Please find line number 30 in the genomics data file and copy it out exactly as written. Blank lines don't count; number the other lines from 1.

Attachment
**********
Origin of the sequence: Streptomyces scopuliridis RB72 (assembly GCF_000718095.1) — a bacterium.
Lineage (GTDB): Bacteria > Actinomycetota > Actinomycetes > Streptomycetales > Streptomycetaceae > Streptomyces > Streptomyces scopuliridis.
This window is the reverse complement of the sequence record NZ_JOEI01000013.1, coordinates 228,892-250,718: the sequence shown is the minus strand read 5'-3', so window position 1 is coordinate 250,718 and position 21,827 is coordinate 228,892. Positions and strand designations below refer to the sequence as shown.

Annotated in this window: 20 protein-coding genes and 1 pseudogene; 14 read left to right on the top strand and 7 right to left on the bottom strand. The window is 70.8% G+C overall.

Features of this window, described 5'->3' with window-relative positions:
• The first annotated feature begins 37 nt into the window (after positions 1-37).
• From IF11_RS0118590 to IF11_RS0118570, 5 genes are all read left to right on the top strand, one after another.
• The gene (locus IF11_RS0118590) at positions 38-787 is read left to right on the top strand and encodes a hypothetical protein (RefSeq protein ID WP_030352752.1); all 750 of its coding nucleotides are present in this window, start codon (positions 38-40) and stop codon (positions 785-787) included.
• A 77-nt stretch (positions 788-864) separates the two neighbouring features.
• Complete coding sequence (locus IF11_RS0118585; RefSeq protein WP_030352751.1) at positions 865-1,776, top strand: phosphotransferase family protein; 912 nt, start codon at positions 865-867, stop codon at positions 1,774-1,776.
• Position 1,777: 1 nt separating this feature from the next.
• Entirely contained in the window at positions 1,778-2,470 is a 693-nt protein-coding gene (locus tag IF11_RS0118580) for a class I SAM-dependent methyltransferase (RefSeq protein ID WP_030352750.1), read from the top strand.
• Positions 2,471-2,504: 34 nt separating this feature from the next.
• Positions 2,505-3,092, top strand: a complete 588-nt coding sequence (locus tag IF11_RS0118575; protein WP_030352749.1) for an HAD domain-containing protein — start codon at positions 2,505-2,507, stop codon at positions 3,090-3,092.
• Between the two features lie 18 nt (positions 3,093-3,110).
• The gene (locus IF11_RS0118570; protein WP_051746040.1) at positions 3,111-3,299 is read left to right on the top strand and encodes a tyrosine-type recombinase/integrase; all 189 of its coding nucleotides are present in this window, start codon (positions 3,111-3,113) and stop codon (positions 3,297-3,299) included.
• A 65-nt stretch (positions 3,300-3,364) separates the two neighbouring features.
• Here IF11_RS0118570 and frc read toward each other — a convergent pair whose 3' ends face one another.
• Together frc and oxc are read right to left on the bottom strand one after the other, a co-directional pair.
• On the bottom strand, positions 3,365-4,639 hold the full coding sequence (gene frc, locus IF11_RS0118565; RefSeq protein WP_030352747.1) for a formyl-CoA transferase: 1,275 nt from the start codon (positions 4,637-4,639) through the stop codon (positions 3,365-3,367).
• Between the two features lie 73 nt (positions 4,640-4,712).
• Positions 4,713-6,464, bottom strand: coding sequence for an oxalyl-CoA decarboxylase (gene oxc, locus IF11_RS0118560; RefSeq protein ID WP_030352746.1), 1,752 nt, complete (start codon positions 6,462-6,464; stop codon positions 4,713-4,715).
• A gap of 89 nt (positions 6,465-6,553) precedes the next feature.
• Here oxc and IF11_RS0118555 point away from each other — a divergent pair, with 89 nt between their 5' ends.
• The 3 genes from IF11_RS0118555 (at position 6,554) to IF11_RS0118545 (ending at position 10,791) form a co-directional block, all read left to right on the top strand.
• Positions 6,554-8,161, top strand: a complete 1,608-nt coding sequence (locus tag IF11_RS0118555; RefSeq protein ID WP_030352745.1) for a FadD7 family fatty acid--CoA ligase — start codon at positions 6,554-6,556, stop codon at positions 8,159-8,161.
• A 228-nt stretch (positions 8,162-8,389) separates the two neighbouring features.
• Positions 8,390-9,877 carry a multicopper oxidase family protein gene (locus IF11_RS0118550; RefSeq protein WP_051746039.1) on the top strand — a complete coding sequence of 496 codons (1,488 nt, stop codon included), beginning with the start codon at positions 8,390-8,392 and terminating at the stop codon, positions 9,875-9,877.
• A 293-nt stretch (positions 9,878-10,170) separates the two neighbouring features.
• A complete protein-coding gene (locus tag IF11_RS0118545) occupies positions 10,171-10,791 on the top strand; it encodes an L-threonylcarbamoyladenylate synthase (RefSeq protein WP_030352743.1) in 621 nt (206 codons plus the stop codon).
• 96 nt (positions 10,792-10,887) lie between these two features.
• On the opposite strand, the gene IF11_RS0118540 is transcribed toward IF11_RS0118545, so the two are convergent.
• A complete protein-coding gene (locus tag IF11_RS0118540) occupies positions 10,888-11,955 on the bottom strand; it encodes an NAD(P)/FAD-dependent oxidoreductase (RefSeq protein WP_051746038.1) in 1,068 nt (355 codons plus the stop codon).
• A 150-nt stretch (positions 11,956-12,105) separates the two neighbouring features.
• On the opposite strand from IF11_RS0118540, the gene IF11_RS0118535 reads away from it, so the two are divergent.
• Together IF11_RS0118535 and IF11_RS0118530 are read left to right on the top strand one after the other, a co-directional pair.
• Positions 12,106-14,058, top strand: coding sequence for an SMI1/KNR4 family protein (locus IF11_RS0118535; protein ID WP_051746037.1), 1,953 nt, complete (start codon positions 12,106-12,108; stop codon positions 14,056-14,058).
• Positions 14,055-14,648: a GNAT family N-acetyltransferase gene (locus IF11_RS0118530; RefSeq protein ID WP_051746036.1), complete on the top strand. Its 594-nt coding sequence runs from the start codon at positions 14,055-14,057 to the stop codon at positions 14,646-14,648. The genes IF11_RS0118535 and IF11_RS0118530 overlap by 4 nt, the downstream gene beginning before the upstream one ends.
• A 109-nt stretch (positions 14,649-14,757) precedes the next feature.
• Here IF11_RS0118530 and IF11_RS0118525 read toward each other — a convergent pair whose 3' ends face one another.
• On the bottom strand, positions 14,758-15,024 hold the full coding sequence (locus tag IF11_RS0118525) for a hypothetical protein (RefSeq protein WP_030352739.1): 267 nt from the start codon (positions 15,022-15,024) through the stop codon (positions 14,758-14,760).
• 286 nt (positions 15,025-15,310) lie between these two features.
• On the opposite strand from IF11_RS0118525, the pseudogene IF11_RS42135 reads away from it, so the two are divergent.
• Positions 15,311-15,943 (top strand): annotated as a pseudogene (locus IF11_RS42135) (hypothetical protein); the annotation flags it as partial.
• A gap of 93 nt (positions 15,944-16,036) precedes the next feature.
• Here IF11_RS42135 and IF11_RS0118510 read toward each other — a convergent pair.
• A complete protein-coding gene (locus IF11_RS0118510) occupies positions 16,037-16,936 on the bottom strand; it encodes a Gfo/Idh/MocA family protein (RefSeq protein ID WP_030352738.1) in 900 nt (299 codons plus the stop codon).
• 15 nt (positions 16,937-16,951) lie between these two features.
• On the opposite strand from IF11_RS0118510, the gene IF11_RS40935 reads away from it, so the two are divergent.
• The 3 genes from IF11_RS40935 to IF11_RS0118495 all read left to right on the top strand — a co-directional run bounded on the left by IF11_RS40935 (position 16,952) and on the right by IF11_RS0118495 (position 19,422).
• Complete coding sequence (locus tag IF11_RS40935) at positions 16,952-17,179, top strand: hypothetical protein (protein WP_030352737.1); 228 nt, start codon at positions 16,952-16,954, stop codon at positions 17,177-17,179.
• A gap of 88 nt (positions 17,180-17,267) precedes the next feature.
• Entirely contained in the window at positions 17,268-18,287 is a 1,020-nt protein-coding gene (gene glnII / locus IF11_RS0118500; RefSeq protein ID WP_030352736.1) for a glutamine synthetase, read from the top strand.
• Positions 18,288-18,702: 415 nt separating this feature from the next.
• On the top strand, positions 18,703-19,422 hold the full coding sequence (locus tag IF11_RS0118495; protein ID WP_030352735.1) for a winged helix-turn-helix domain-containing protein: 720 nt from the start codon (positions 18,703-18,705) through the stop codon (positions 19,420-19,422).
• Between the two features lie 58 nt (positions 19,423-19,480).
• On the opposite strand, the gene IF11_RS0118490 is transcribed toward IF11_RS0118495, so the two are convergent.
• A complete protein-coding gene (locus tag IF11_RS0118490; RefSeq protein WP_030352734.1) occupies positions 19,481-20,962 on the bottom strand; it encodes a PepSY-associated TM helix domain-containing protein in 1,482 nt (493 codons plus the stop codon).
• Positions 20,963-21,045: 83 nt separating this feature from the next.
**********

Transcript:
• A complete protein-coding gene (locus tag IF11_RS0118545) occupies positions 10,171-10,791 on the top strand; it encodes an L-threonylcarbamoyladenylate synthase (RefSeq protein WP_030352743.1) in 621 nt (206 codons plus the stop codon).